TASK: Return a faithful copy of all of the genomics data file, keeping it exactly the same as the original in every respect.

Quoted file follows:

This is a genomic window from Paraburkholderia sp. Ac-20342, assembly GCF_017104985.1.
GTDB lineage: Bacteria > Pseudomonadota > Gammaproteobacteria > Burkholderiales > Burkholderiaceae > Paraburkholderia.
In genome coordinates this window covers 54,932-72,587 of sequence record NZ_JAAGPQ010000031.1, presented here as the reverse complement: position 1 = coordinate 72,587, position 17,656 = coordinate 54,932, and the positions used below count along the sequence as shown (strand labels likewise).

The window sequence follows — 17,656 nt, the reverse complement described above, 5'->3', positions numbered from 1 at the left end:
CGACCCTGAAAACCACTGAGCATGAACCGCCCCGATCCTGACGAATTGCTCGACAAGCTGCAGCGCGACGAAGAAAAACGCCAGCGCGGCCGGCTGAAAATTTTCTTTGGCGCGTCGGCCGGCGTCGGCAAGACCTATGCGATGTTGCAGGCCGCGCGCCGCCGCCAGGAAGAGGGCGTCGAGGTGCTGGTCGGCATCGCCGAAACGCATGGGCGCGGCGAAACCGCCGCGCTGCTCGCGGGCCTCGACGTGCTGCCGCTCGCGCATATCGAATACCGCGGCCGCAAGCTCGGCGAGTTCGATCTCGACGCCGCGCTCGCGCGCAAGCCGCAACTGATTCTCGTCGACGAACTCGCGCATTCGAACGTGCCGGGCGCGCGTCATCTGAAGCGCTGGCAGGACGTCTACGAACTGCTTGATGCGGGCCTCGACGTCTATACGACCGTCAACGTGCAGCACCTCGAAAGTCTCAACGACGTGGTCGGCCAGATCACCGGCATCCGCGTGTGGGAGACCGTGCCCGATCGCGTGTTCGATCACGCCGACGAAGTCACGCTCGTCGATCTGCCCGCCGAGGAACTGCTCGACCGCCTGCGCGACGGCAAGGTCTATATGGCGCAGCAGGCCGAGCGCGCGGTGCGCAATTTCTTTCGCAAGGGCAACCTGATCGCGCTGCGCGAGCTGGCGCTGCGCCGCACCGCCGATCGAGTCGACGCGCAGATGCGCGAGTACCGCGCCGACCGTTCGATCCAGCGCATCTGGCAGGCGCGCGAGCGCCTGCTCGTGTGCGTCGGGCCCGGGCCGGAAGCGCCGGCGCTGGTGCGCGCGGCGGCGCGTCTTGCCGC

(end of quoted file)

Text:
This is a genomic window from Paraburkholderia sp. Ac-20342, assembly GCF_017104985.1.
GTDB lineage: Bacteria > Pseudomonadota > Gammaproteobacteria > Burkholderiales > Burkholderiaceae > Paraburkholderia.
In genome coordinates this window covers 54,932-72,587 of sequence record NZ_JAAGPQ010000031.1, presented here as the reverse complement: position 1 = coordinate 72,587, position 17,656 = coordinate 54,932, and the positions used below count along the sequence as shown (strand labels likewise).

The window sequence follows — 17,656 nt, the reverse complement described above, 5'->3', positions numbered from 1 at the left end:
CGACCCTGAAAACCACTGAGCATGAACCGCCCCGATCCTGACGAATTGCTCGACAAGCTGCAGCGCGACGAAGAAAAACGCCAGCGCGGCCGGCTGAAAATTTTCTTTGGCGCGTCGGCCGGCGTCGGCAAGACCTATGCGATGTTGCAGGCCGCGCGCCGCCGCCAGGAAGAGGGCGTCGAGGTGCTGGTCGGCATCGCCGAAACGCATGGGCGCGGCGAAACCGCCGCGCTGCTCGCGGGCCTCGACGTGCTGCCGCTCGCGCATATCGAATACCGCGGCCGCAAGCTCGGCGAGTTCGATCTCGACGCCGCGCTCGCGCGCAAGCCGCAACTGATTCTCGTCGACGAACTCGCGCATTCGAACGTGCCGGGCGCGCGTCATCTGAAGCGCTGGCAGGACGTCTACGAACTGCTTGATGCGGGCCTCGACGTCTATACGACCGTCAACGTGCAGCACCTCGAAAGTCTCAACGACGTGGTCGGCCAGATCACCGGCATCCGCGTGTGGGAGACCGTGCCCGATCGCGTGTTCGATCACGCCGACGAAGTCACGCTCGTCGATCTGCCCGCCGAGGAACTGCTCGACCGCCTGCGCGACGGCAAGGTCTATATGGCGCAGCAGGCCGAGCGCGCGGTGCGCAATTTCTTTCGCAAGGGCAACCTGATCGCGCTGCGCGAGCTGGCGCTGCGCCGCACCGCCGATCGAGTCGACGCGCAGATGCGCGAGTACCGCGCCGACCGTTCGATCCAGCGCATCTGGCAGGCGCGCGAGCGCCTGCTCGTGTGCGTCGGGCCCGGGCCGGAAGCGCCGGCGCTGGTGCGCGCGGCGGCGCGTCTTGCCGC